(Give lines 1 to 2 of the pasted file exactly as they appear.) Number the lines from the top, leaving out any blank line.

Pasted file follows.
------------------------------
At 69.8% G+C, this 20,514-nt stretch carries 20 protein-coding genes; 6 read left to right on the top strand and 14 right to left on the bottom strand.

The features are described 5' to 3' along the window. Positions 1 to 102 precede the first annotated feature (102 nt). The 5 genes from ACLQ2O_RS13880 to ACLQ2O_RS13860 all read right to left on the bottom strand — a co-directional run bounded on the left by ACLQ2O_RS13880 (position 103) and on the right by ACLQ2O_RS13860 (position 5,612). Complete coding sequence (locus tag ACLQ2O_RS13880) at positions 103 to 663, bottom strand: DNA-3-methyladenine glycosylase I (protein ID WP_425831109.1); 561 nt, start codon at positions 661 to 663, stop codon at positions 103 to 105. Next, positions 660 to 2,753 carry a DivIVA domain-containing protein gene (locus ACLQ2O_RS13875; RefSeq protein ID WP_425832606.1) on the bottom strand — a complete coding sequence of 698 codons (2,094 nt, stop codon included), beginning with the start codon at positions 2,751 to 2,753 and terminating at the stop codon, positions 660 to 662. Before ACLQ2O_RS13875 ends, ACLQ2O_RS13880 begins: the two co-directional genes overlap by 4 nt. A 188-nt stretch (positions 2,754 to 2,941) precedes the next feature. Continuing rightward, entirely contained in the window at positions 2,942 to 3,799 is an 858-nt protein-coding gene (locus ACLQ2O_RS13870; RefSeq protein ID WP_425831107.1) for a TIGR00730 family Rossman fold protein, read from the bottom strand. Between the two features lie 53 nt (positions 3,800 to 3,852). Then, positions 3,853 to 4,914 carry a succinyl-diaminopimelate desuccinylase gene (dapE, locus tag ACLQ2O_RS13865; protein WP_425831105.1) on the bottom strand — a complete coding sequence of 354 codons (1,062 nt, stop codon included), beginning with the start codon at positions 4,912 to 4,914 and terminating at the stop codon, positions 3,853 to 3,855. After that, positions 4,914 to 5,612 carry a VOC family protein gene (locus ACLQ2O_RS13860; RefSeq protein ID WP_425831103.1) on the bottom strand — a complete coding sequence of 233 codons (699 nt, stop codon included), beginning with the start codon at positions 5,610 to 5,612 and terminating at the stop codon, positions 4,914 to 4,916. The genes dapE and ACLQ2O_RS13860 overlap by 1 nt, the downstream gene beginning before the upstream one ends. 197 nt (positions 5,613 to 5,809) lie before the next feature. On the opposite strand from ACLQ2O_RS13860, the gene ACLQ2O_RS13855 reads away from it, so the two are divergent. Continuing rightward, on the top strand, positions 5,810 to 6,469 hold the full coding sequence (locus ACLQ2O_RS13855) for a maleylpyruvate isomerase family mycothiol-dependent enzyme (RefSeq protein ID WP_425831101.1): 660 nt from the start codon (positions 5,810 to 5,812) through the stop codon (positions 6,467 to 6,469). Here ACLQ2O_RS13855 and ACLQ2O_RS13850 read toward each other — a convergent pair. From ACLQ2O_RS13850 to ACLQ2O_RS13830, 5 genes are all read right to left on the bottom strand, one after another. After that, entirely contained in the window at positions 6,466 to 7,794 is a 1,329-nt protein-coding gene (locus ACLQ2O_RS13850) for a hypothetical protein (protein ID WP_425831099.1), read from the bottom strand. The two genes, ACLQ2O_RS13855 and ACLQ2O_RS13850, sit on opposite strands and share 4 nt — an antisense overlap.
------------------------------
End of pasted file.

At 69.8% G+C, this 20,514-nt stretch carries 20 protein-coding genes; 6 read left to right on the top strand and 14 right to left on the bottom strand.

The features are described 5' to 3' along the window. Positions 1 to 102 precede the first annotated feature (102 nt). The 5 genes from ACLQ2O_RS13880 to ACLQ2O_RS13860 all read right to left on the bottom strand — a co-directional run bounded on the left by ACLQ2O_RS13880 (position 103) and on the right by ACLQ2O_RS13860 (position 5,612). Complete coding sequence (locus tag ACLQ2O_RS13880) at positions 103 to 663, bottom strand: DNA-3-methyladenine glycosylase I (protein ID WP_425831109.1); 561 nt, start codon at positions 661 to 663, stop codon at positions 103 to 105. Next, positions 660 to 2,753 carry a DivIVA domain-containing protein gene (locus ACLQ2O_RS13875; RefSeq protein ID WP_425832606.1) on the bottom strand — a complete coding sequence of 698 codons (2,094 nt, stop codon included), beginning with the start codon at positions 2,751 to 2,753 and terminating at the stop codon, positions 660 to 662. Before ACLQ2O_RS13875 ends, ACLQ2O_RS13880 begins: the two co-directional genes overlap by 4 nt. A 188-nt stretch (positions 2,754 to 2,941) precedes the next feature. Continuing rightward, entirely contained in the window at positions 2,942 to 3,799 is an 858-nt protein-coding gene (locus ACLQ2O_RS13870; RefSeq protein ID WP_425831107.1) for a TIGR00730 family Rossman fold protein, read from the bottom strand. Between the two features lie 53 nt (positions 3,800 to 3,852). Then, positions 3,853 to 4,914 carry a succinyl-diaminopimelate desuccinylase gene (dapE, locus tag ACLQ2O_RS13865; protein WP_425831105.1) on the bottom strand — a complete coding sequence of 354 codons (1,062 nt, stop codon included), beginning with the start codon at positions 4,912 to 4,914 and terminating at the stop codon, positions 3,853 to 3,855. After that, positions 4,914 to 5,612 carry a VOC family protein gene (locus ACLQ2O_RS13860; RefSeq protein ID WP_425831103.1) on the bottom strand — a complete coding sequence of 233 codons (699 nt, stop codon included), beginning with the start codon at positions 5,610 to 5,612 and terminating at the stop codon, positions 4,914 to 4,916. The genes dapE and ACLQ2O_RS13860 overlap by 1 nt, the downstream gene beginning before the upstream one ends. 197 nt (positions 5,613 to 5,809) lie before the next feature. On the opposite strand from ACLQ2O_RS13860, the gene ACLQ2O_RS13855 reads away from it, so the two are divergent. Continuing rightward, on the top strand, positions 5,810 to 6,469 hold the full coding sequence (locus ACLQ2O_RS13855) for a maleylpyruvate isomerase family mycothiol-dependent enzyme (RefSeq protein ID WP_425831101.1): 660 nt from the start codon (positions 5,810 to 5,812) through the stop codon (positions 6,467 to 6,469). Here ACLQ2O_RS13855 and ACLQ2O_RS13850 read toward each other — a convergent pair. From ACLQ2O_RS13850 to ACLQ2O_RS13830, 5 genes are all read right to left on the bottom strand, one after another. After that, entirely contained in the window at positions 6,466 to 7,794 is a 1,329-nt protein-coding gene (locus ACLQ2O_RS13850) for a hypothetical protein (protein ID WP_425831099.1), read from the bottom strand. The two genes, ACLQ2O_RS13855 and ACLQ2O_RS13850, sit on opposite strands and share 4 nt — an antisense overlap.